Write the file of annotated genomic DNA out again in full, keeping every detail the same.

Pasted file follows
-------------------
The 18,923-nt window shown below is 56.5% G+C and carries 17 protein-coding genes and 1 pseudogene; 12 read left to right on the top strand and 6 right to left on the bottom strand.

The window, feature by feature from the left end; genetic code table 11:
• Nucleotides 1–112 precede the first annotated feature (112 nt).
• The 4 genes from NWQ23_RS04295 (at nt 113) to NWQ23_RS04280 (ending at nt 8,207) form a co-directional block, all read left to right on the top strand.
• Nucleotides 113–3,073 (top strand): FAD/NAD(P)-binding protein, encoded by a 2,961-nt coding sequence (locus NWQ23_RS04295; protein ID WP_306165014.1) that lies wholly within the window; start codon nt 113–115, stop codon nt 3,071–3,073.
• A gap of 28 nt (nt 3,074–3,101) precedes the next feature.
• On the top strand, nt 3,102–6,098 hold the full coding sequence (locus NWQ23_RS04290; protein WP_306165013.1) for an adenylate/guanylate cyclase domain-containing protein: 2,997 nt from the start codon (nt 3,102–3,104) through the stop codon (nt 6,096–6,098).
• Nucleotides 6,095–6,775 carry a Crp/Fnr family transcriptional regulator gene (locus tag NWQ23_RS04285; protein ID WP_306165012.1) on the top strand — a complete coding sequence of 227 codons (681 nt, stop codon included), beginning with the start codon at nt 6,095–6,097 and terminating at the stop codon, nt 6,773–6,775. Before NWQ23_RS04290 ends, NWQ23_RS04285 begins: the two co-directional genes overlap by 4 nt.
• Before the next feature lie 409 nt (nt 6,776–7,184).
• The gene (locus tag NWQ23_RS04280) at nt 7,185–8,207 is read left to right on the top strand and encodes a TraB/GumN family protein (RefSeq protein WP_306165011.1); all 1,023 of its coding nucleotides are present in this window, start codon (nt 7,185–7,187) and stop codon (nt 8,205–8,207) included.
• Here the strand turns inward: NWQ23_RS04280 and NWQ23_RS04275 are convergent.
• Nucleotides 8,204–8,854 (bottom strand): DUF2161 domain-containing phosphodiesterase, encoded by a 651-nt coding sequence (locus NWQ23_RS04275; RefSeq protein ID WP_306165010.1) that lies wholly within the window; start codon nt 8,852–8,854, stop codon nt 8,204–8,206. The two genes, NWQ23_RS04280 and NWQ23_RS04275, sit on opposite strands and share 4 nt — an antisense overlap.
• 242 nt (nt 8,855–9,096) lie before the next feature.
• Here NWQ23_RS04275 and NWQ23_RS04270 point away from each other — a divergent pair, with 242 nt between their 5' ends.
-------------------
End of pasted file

The 18,923-nt window shown below is 56.5% G+C and carries 17 protein-coding genes and 1 pseudogene; 12 read left to right on the top strand and 6 right to left on the bottom strand.

The window, feature by feature from the left end; genetic code table 11:
• Nucleotides 1–112 precede the first annotated feature (112 nt).
• The 4 genes from NWQ23_RS04295 (at nt 113) to NWQ23_RS04280 (ending at nt 8,207) form a co-directional block, all read left to right on the top strand.
• Nucleotides 113–3,073 (top strand): FAD/NAD(P)-binding protein, encoded by a 2,961-nt coding sequence (locus NWQ23_RS04295; protein ID WP_306165014.1) that lies wholly within the window; start codon nt 113–115, stop codon nt 3,071–3,073.
• A gap of 28 nt (nt 3,074–3,101) precedes the next feature.
• On the top strand, nt 3,102–6,098 hold the full coding sequence (locus NWQ23_RS04290; protein WP_306165013.1) for an adenylate/guanylate cyclase domain-containing protein: 2,997 nt from the start codon (nt 3,102–3,104) through the stop codon (nt 6,096–6,098).
• Nucleotides 6,095–6,775 carry a Crp/Fnr family transcriptional regulator gene (locus tag NWQ23_RS04285; protein ID WP_306165012.1) on the top strand — a complete coding sequence of 227 codons (681 nt, stop codon included), beginning with the start codon at nt 6,095–6,097 and terminating at the stop codon, nt 6,773–6,775. Before NWQ23_RS04290 ends, NWQ23_RS04285 begins: the two co-directional genes overlap by 4 nt.
• Before the next feature lie 409 nt (nt 6,776–7,184).
• The gene (locus tag NWQ23_RS04280) at nt 7,185–8,207 is read left to right on the top strand and encodes a TraB/GumN family protein (RefSeq protein WP_306165011.1); all 1,023 of its coding nucleotides are present in this window, start codon (nt 7,185–7,187) and stop codon (nt 8,205–8,207) included.
• Here the strand turns inward: NWQ23_RS04280 and NWQ23_RS04275 are convergent.
• Nucleotides 8,204–8,854 (bottom strand): DUF2161 domain-containing phosphodiesterase, encoded by a 651-nt coding sequence (locus NWQ23_RS04275; RefSeq protein ID WP_306165010.1) that lies wholly within the window; start codon nt 8,852–8,854, stop codon nt 8,204–8,206. The two genes, NWQ23_RS04280 and NWQ23_RS04275, sit on opposite strands and share 4 nt — an antisense overlap.
• 242 nt (nt 8,855–9,096) lie before the next feature.
• Here NWQ23_RS04275 and NWQ23_RS04270 point away from each other — a divergent pair, with 242 nt between their 5' ends.